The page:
How “18 Test Tubes” back in the 1970s helped lead to oyster cultivation along the Texas Gulf Coast

The spillway at the Barney M. Davis Reservoir as seen from Oso Bay in September, 2020 (Photo: Matt Pierce/Getty Images)

There has been plenty of talk about aquaculture and oyster harvesting in Texas and the positive impact that it will likely have on both the state and regional economy. The landmark plan lays the groundwork for Texas and the Coastal Bend to create a staple market for “Texas Oysters” sent around the world. But Corpus Christi and the Coastal Bend have long been a critical point of research in aquatic development and commerce. 

According to data from the Texas Water Development Board, the Barney M Davis Cooling Reservoir in the Flour Bluff area is technically located about 14 miles southeast of the city center of Corpus Christi. They describe the reservoir as being “an off channel reservoir,” where water is pumped from Laguna Madre. The Barney M. Davis Reservoir is owned by Central Power And Light Company for cooling to its power generation units. Records show that active construction of the dam ended in 1973. Composed of soil cement, built in ring levee style, the total length of the dam is 33,913 feet and has a maximum height of 26 feet. The state says that the reservoir has an estimated capacity of 6,600 acre feet encompassing a surface area of 1,099 acres at the conservation pool elevation of 26 feet above mean sea level.

Paid Political Ad

But back in 1975 there was the story of “18 Test Tubes,” that were maintained by Dr. Fred Conte and his team from Texas A&I University (now known as Texas A&M-Corpus Christi). Dr. Conte and his team focused on experimentation in shrimp stocking densities, different shrimp species, different feeds and fertilizers, and other pond management techniques that are now commonly used in commercial shrimp farming today.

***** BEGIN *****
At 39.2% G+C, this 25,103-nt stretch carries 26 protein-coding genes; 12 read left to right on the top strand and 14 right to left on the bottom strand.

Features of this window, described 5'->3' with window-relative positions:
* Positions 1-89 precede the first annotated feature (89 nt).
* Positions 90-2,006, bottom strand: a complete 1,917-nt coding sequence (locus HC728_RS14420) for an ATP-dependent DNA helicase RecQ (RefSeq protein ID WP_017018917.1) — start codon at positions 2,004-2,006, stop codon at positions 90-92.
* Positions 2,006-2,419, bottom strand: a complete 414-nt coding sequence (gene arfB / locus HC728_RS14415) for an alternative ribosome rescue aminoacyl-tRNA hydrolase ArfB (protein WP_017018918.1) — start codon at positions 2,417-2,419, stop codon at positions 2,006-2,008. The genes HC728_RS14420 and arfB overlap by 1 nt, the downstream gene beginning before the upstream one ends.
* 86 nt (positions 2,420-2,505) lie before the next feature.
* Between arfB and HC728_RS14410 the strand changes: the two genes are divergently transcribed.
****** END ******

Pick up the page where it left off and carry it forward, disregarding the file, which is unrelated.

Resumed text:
They were not actually “test tubes,” but rather mariculture ponds that Dr. Conte simply called his “test tubes,” that he used for his research. In August of 1975, Dr. Conte and his researchers spawned their first shrimp from the ponds. 

Water from the Barney M. Davis Reservoir made its journey to the ponds by pump or by gravity flow. In his research, Dr. Conte noticed that except for temperature, water leaving the lake to enter the ponds is essentially the same as water from Laguna Madre, the source of the plant’s cooling water. A filtration system, which removed organisms from the water before it reached the plant, was an added benefit to the mariculture operation because it removed grass and other foreign matter before it reached the mariculture ponds where Dr. Conte and his team of researchers were performing their work. 

It was noted heavily in their research that the 1974 shrimp harvest of 1500 pounds per acre with six- inch shrimp weighing 9/10 of an ounce indicated dramatic progress, and confirmed to the team that shrimp mariculture would eventually become a new industry. 

These pioneers of progress recognized the importance of their work. In a 1975 report by the Texas Water Resources Institute Dr. Jack C. Parker said that “Considering that the South Texas coast offers some of the most ideal sites for shrimp mariculture in the United States, the development of this new industry would have a significant impact on the coastal economy and make a substantial contribution to United States’ capabilities for supplying shrimp.” 

Their work laid the groundwork for new theories and new technology that has led to an entire industry now focused on Texas Oysters. Much of it goes back to the “18 test tubes,” fostered by Dr. Fred Conte and his team over 45 years ago. 

Matt Pierce filed this story from Corpus Christi, Texas. He’d like to thank Texas A&M University-Corpus Christi for their assistance in research for this piece. Photography Credits Matt Pierce/Getty Images/iStock Photo.

Leave a Reply

Fill in your details below or click an icon to log in: Logo

You are commenting using your account. Log Out /  Change )

Google photo

You are commenting using your Google account. Log Out /  Change )

Twitter picture

You are commenting using your Twitter account. Log Out /  Change )

Facebook photo

You are commenting using your Facebook account. Log Out /  Change )

Connecting to %s